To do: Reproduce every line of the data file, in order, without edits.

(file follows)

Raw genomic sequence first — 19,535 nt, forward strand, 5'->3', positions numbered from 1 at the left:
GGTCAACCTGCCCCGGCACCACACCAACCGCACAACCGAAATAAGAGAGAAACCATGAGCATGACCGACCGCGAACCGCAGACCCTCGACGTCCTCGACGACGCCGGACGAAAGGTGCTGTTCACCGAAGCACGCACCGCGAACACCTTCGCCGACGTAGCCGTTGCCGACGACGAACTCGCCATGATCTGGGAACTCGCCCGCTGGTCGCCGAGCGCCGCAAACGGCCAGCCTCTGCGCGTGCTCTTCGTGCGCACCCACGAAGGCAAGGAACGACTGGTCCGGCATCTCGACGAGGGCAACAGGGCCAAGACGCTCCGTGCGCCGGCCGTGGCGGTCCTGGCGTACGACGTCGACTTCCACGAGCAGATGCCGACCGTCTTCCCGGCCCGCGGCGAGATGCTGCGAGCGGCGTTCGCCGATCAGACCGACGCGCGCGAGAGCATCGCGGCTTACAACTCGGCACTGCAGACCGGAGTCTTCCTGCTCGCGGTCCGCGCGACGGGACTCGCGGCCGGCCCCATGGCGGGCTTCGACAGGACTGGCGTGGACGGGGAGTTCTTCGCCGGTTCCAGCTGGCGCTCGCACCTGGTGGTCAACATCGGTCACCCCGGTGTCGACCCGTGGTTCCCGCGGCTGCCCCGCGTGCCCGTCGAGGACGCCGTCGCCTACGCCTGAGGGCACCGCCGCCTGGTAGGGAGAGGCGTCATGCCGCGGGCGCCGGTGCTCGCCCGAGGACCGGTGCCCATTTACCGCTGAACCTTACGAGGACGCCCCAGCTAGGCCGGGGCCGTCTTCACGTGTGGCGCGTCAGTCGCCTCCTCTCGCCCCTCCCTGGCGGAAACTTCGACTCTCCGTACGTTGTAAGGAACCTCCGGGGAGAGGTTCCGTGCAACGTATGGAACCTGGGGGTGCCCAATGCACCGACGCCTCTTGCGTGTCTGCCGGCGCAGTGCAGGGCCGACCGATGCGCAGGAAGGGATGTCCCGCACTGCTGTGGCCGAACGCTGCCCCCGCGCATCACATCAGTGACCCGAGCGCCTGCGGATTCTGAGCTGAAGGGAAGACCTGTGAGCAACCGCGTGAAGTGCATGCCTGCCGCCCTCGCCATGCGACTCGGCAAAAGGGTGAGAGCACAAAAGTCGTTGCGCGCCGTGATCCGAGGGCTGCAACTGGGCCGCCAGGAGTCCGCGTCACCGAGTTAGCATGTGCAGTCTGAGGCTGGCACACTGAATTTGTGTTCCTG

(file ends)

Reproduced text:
Raw genomic sequence first — 19,535 nt, forward strand, 5'->3', positions numbered from 1 at the left:
GGTCAACCTGCCCCGGCACCACACCAACCGCACAACCGAAATAAGAGAGAAACCATGAGCATGACCGACCGCGAACCGCAGACCCTCGACGTCCTCGACGACGCCGGACGAAAGGTGCTGTTCACCGAAGCACGCACCGCGAACACCTTCGCCGACGTAGCCGTTGCCGACGACGAACTCGCCATGATCTGGGAACTCGCCCGCTGGTCGCCGAGCGCCGCAAACGGCCAGCCTCTGCGCGTGCTCTTCGTGCGCACCCACGAAGGCAAGGAACGACTGGTCCGGCATCTCGACGAGGGCAACAGGGCCAAGACGCTCCGTGCGCCGGCCGTGGCGGTCCTGGCGTACGACGTCGACTTCCACGAGCAGATGCCGACCGTCTTCCCGGCCCGCGGCGAGATGCTGCGAGCGGCGTTCGCCGATCAGACCGACGCGCGCGAGAGCATCGCGGCTTACAACTCGGCACTGCAGACCGGAGTCTTCCTGCTCGCGGTCCGCGCGACGGGACTCGCGGCCGGCCCCATGGCGGGCTTCGACAGGACTGGCGTGGACGGGGAGTTCTTCGCCGGTTCCAGCTGGCGCTCGCACCTGGTGGTCAACATCGGTCACCCCGGTGTCGACCCGTGGTTCCCGCGGCTGCCCCGCGTGCCCGTCGAGGACGCCGTCGCCTACGCCTGAGGGCACCGCCGCCTGGTAGGGAGAGGCGTCATGCCGCGGGCGCCGGTGCTCGCCCGAGGACCGGTGCCCATTTACCGCTGAACCTTACGAGGACGCCCCAGCTAGGCCGGGGCCGTCTTCACGTGTGGCGCGTCAGTCGCCTCCTCTCGCCCCTCCCTGGCGGAAACTTCGACTCTCCGTACGTTGTAAGGAACCTCCGGGGAGAGGTTCCGTGCAACGTATGGAACCTGGGGGTGCCCAATGCACCGACGCCTCTTGCGTGTCTGCCGGCGCAGTGCAGGGCCGACCGATGCGCAGGAAGGGATGTCCCGCACTGCTGTGGCCGAACGCTGCCCCCGCGCATCACATCAGTGACCCGAGCGCCTGCGGATTCTGAGCTGAAGGGAAGACCTGTGAGCAACCGCGTGAAGTGCATGCCTGCCGCCCTCGCCATGCGACTCGGCAAAAGGGTGAGAGCACAAAAGTCGTTGCGCGCCGTGATCCGAGGGCTGCAACTGGGCCGCCAGGAGTCCGCGTCACCGAGTTAGCATGTGCAGTCTGAGGCTGGCACACTGAATTTGTGTTCCTG